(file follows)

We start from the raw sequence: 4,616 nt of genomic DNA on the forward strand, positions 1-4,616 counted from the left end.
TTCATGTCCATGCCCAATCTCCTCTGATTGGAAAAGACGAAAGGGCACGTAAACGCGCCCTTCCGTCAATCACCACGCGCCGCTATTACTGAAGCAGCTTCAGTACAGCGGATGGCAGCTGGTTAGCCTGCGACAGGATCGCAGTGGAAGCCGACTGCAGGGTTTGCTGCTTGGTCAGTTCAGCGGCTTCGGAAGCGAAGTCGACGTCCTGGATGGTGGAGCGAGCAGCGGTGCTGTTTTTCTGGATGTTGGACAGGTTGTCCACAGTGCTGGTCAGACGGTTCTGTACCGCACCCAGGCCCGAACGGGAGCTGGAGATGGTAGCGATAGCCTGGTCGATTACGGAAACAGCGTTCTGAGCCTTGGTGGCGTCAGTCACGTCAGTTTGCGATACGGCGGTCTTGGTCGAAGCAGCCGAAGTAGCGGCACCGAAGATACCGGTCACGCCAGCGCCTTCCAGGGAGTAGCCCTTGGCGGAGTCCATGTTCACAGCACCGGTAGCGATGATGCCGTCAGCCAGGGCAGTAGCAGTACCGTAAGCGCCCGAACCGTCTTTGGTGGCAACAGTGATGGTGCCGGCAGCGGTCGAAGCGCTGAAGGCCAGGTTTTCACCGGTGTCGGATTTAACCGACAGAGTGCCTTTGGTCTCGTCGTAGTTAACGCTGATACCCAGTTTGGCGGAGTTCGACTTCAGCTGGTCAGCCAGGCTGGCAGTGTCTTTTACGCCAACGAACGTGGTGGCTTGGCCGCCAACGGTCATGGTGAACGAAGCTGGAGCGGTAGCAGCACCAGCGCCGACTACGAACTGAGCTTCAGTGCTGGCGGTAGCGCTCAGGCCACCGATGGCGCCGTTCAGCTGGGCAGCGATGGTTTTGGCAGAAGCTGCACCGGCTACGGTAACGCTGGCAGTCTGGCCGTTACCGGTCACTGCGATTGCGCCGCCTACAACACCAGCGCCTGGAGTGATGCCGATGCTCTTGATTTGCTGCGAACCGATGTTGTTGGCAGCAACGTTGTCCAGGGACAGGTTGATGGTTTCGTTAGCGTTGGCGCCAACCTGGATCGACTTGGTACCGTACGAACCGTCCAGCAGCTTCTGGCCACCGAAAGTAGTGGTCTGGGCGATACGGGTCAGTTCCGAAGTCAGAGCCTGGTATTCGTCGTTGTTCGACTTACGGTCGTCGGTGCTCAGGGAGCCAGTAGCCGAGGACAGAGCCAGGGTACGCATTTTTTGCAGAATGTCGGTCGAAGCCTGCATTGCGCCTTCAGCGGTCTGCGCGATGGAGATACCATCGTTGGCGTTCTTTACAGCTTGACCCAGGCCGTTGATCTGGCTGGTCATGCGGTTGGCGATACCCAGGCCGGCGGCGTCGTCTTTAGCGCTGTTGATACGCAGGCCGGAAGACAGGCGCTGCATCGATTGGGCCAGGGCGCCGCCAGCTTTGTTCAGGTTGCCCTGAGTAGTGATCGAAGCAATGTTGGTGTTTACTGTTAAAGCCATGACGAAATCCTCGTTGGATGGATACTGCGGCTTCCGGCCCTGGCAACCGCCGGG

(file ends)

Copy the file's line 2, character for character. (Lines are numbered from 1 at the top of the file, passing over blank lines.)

TTCATGTCCATGCCCAATCTCCTCTGATTGGAAAAGACGAAAGGGCACGTAAACGCGCCCTTCCGTCAATCACCACGCGCCGCTATTACTGAAGCAGCTTCAGTACAGCGGATGGCAGCTGGTTAGCCTGCGACAGGATCGCAGTGGAAGCCGACTGCAGGGTTTGCTGCTTGGTCAGTTCAGCGGCTTCGGAAGCGAAGTCGACGTCCTGGATGGTGGAGCGAGCAGCGGTGCTGTTTTTCTGGATGTTGGACAGGTTGTCCACAGTGCTGGTCAGACGGTTCTGTACCGCACCCAGGCCCGAACGGGAGCTGGAGATGGTAGCGATAGCCTGGTCGATTACGGAAACAGCGTTCTGAGCCTTGGTGGCGTCAGTCACGTCAGTTTGCGATACGGCGGTCTTGGTCGAAGCAGCCGAAGTAGCGGCACCGAAGATACCGGTCACGCCAGCGCCTTCCAGGGAGTAGCCCTTGGCGGAGTCCATGTTCACAGCACCGGTAGCGATGATGCCGTCAGCCAGGGCAGTAGCAGTACCGTAAGCGCCCGAACCGTCTTTGGTGGCAACAGTGATGGTGCCGGCAGCGGTCGAAGCGCTGAAGGCCAGGTTTTCACCGGTGTCGGATTTAACCGACAGAGTGCCTTTGGTCTCGTCGTAGTTAACGCTGATACCCAGTTTGGCGGAGTTCGACTTCAGCTGGTCAGCCAGGCTGGCAGTGTCTTTTACGCCAACGAACGTGGTGGCTTGGCCGCCAACGGTCATGGTGAACGAAGCTGGAGCGGTAGCAGCACCAGCGCCGACTACGAACTGAGCTTCAGTGCTGGCGGTAGCGCTCAGGCCACCGATGGCGCCGTTCAGCTGGGCAGCGATGGTTTTGGCAGAAGCTGCACCGGCTACGGTAACGCTGGCAGTCTGGCCGTTACCGGTCACTGCGATTGCGCCGCCTACAACACCAGCGCCTGGAGTGATGCCGATGCTCTTGATTTGCTGCGAACCGATGTTGTTGGCAGCAACGTTGTCCAGGGACAGGTTGATGGTTTCGTTAGCGTTGGCGCCAACCTGGATCGACTTGGTACCGTACGAACCGTCCAGCAGCTTCTGGCCACCGAAAGTAGTGGTCTGGGCGATACGGGTCAGTTCCGAAGTCAGAGCCTGGTATTCGTCGTTGTTCGACTTACGGTCGTCGGTGCTCAGGGAGCCAGTAGCCGAGGACAGAGCCAGGGTACGCATTTTTTGCAGAATGTCGGTCGAAGCCTGCATTGCGCCTTCAGCGGTCTGCGCGATGGAGATACCATCGTTGGCGTTCTTTACAGCTTGACCCAGGCCGTTGATCTGGCTGGTCATGCGGTTGGCGATACCCAGGCCGGCGGCGTCGTCTTTAGCGCTGTTGATACGCAGGCCGGAAGACAGGCGCTGCATCGATTGGGCCAGGGCGCCGCCAGCTTTGTTCAGGTTGCCCTGAGTAGTGATCGAAGCAATGTTGGTGTTTACTGTTAAAGCCATGACGAAATCCTCGTTGGATGGATACTGCGGCTTCCGGCCCTGGCAACCGCCGGG